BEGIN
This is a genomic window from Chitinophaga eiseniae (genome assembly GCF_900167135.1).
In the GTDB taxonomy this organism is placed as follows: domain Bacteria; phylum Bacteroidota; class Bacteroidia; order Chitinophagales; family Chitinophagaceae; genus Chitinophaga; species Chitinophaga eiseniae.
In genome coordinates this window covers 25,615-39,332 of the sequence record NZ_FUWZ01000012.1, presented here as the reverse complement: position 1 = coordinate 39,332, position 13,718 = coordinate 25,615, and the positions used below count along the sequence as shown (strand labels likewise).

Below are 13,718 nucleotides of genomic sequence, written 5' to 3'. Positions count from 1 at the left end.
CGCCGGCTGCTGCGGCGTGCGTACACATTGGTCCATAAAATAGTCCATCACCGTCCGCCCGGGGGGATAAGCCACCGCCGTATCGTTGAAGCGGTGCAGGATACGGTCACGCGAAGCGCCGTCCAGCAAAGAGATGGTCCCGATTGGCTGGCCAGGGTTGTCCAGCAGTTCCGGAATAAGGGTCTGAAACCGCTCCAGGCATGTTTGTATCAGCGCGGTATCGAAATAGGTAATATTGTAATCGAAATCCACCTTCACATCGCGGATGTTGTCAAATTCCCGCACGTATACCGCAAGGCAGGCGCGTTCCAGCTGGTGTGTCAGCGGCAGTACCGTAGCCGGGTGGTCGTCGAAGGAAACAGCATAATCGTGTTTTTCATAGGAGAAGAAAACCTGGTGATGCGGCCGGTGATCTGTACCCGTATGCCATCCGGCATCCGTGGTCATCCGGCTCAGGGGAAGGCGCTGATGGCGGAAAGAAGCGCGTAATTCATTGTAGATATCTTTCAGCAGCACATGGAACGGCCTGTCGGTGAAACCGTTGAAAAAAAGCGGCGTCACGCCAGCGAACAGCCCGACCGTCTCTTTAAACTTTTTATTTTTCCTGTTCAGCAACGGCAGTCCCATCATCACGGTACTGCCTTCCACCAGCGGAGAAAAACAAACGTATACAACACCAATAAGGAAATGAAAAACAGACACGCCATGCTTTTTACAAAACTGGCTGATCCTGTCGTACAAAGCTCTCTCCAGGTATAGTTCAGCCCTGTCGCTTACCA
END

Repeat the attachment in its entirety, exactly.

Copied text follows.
This is a genomic window from Chitinophaga eiseniae (genome assembly GCF_900167135.1).
In the GTDB taxonomy this organism is placed as follows: domain Bacteria; phylum Bacteroidota; class Bacteroidia; order Chitinophagales; family Chitinophagaceae; genus Chitinophaga; species Chitinophaga eiseniae.
In genome coordinates this window covers 25,615-39,332 of the sequence record NZ_FUWZ01000012.1, presented here as the reverse complement: position 1 = coordinate 39,332, position 13,718 = coordinate 25,615, and the positions used below count along the sequence as shown (strand labels likewise).

Below are 13,718 nucleotides of genomic sequence, written 5' to 3'. Positions count from 1 at the left end.
CGCCGGCTGCTGCGGCGTGCGTACACATTGGTCCATAAAATAGTCCATCACCGTCCGCCCGGGGGGATAAGCCACCGCCGTATCGTTGAAGCGGTGCAGGATACGGTCACGCGAAGCGCCGTCCAGCAAAGAGATGGTCCCGATTGGCTGGCCAGGGTTGTCCAGCAGTTCCGGAATAAGGGTCTGAAACCGCTCCAGGCATGTTTGTATCAGCGCGGTATCGAAATAGGTAATATTGTAATCGAAATCCACCTTCACATCGCGGATGTTGTCAAATTCCCGCACGTATACCGCAAGGCAGGCGCGTTCCAGCTGGTGTGTCAGCGGCAGTACCGTAGCCGGGTGGTCGTCGAAGGAAACAGCATAATCGTGTTTTTCATAGGAGAAGAAAACCTGGTGATGCGGCCGGTGATCTGTACCCGTATGCCATCCGGCATCCGTGGTCATCCGGCTCAGGGGAAGGCGCTGATGGCGGAAAGAAGCGCGTAATTCATTGTAGATATCTTTCAGCAGCACATGGAACGGCCTGTCGGTGAAACCGTTGAAAAAAAGCGGCGTCACGCCAGCGAACAGCCCGACCGTCTCTTTAAACTTTTTATTTTTCCTGTTCAGCAACGGCAGTCCCATCATCACGGTACTGCCTTCCACCAGCGGAGAAAAACAAACGTATACAACACCAATAAGGAAATGAAAAACAGACACGCCATGCTTTTTACAAAACTGGCTGATCCTGTCGTACAAAGCTCTCTCCAGGTATAGTTCAGCCCTGTCGCTTACCA